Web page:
Market Research Report - 112087
Pet Supplies and Pet Care Products: The U.S. Market and a Global Perspective
|Published by||Packaged Facts|
|Published||Content info||400 pages|
|Pet Supplies and Pet Care Products: The U.S. Market and a Global Perspective|
|Published: February 1, 2010||Content info: 400 pages||
This publication has been discontinued on June 28, 2014.
Even as the economic picture improves, consumers remain cautious about spending, including in terms of the pet products they buy. Having lived up to its “recession-resistant” reputation once again, the business therefore continues to face challenges that have retailers, marketers and product developers relying more heavily than ever before on the all-important notion of pets as family. Accordingly, themes including health, function, comfort, safety, gifting, travel, and yes pet pampering are all weighing heavily on the value scale as market participants look to strike the perfect balance in pet categories across the board.
Tapping into Packaged Facts' extensive pet market report collection and analyst expertise, Pet Supplies and Pet Care Products in the U.S., 8th Edition: Pet Health and Pampering: The New Value Equation provides detailed market breakouts and insights not available elsewhere. Covering non-food pet supplies of all types and for all companion animal types, the report examines trends in flea/tick care products, cat litter, toys, rawhide chews, bedding, grooming products, supplements, clean-up products and many other product segments. Using 2009 as the base year, it charts sales since 2005 and forecasts sales through 2014; breaks the market out by animal type and product category in both the mass-market and pet specialty channels; presents dollar sales and market share for leading marketers and brands; analyzes competitive strategies and shifts; profiles top companies and market innovators; analyzes new product trends; and provides demographic and psychographic profiles of product purchasers.
Trends examined include product positioning vis-a-vis the new economy; product humanization and pet pampering; natural, organic and “green” appeals; corporate responsibly and cause marketing; celebrity marketing and licensing (here comes Martha!); pet travel and convenience products; and gift/holiday fare. Special features include an expanded discussion of pet supplies purchasing by change in economic situation and by retail channel, focusing on cross-channel shopping and shopper loyalty; and proprietary pet owner survey data collected by Packaged Facts focusing on the economy and on the natural/organic products segment.
Meanwhile, pet market themes including humanization, health and convenience drive the world market for pet supplies, while taking on different meanings according to level of market development. And primarily because of these trends - coupled with the ongoing expansion of major multinational pet product marketers, pharmaceutical outfits, and big-box retailers - global sales of pet care products continue to rise despite the economic times. Pet Supplies and Pet Care Products: Global Market Overview 2010 charts global sales of non-food pet products for the 2005-2009 and 2009-2014 periods, comparing sales of non-food supplies with sales of pet food and pet products overall, and providing additional 2009 breakouts by world region, marketer and distribution channel. New product trends are quantified in terms of number of product launches (reports and SKUs), which are further broken out by world region, marketer, and package tag/marketing claim. Trends in the all-important BRIC nations of Brazil, Russia, India and China are charted separately, as is the market involvement of Spectrum Brands (United Pet Group and Tetra), Canada' s Rolf C. Hagen, Hartz Mountain (owned by Japan' s Sumitomo) and leading pet market catalog/online seller Drs. Foster & Smith.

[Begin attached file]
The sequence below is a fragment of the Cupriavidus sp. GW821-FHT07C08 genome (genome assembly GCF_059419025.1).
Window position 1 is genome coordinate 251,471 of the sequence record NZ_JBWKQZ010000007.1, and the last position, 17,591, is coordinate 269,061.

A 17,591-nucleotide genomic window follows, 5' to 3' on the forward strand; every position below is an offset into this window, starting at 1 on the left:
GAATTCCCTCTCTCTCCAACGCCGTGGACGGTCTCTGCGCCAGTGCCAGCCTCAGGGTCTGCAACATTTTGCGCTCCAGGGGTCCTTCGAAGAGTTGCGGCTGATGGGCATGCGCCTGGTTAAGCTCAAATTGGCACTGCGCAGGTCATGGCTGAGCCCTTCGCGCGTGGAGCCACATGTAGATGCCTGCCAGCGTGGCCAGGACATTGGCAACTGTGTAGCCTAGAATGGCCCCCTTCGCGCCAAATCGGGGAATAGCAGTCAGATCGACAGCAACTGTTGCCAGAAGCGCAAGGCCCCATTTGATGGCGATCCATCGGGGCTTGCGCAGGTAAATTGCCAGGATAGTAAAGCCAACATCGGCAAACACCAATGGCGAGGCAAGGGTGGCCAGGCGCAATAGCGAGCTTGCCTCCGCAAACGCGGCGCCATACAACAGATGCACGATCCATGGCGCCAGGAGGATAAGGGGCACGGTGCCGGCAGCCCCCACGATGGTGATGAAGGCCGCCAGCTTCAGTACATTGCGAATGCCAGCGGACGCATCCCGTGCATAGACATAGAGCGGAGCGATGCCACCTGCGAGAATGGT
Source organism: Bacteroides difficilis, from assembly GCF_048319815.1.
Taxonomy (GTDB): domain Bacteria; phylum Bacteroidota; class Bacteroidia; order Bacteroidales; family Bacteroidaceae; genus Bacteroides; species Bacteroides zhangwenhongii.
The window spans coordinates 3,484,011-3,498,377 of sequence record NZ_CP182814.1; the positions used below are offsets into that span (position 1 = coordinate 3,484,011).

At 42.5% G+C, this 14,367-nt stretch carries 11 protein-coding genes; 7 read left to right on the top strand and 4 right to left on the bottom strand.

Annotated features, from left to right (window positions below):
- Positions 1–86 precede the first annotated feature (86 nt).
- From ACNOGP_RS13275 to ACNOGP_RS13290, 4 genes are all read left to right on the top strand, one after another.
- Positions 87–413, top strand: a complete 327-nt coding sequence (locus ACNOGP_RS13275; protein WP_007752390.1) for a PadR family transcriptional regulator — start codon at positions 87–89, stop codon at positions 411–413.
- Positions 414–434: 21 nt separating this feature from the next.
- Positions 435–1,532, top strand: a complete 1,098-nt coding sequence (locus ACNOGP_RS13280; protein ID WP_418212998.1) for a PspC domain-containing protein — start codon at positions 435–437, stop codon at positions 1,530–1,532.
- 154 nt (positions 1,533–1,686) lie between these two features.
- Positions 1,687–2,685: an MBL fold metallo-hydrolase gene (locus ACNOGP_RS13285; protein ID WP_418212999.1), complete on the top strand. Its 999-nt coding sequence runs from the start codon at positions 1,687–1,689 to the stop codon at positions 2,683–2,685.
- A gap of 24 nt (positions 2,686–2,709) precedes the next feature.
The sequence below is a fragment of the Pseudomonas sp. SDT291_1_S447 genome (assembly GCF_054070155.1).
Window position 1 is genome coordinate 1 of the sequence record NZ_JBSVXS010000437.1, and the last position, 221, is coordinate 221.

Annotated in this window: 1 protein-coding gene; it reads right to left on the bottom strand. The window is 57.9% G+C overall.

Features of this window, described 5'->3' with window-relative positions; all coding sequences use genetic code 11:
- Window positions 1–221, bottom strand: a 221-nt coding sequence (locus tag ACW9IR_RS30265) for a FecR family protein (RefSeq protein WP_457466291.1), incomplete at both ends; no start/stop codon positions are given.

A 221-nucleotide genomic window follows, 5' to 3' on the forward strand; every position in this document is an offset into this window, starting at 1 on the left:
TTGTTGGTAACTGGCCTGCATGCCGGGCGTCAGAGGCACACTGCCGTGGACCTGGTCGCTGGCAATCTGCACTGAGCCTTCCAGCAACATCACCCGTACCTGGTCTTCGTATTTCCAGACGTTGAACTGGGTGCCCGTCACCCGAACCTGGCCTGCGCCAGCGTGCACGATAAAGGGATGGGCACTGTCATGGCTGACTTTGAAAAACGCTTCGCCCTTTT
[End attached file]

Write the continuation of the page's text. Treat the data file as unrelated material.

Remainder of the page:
The information in these reports was obtained from primary and secondary research. Primary research entailed attendance at the Global Pet Expo and Petfood Forum trade events from 2005 through 2009; consultations with pet product manufacturers and expert members of the trade; and an on-site examination of retail venues. Secondary research included extensive Internet canvassing and research- and data-gathering from relevant consumer business and trade publications; company reports including annual reports, press releases, and conference calls; company profiles in trade and consumer publications; government reports; and other pet market reports by Packaged Facts.
Sales estimates are based data from the above sources as well as Information Resources, Inc.' s (IRI) InfoScan Review, with data on new product introductions provided by Product Launch Analytics, a Datamonitor service. Analysis of consumer attitudes and demographics primarily derives from data compiled by Experian Simmons, New York, NY. On an ongoing basis, Experian Simmons conducts booklet-based surveys of a large and random sample of consumers who in aggregate represent a statistically accurate cross-section of the U.S. population. The Summer 2009 survey primarily cited in this report is based on 24,728 respondents, including 13,814 pet owners, 9,739 dog owners, and 6,033 cat owners.
The reports also include data from Packaged Facts' February 2009 online poll of 1,668 pet owners; and data provided through special arrangements with the American Pet Products Association (APPA National Pet Owner Surveys); PET AGE (annual Retailer Reports); Pet Product News International (annual State of the Industry Reports); and the American Veterinary Medical Association.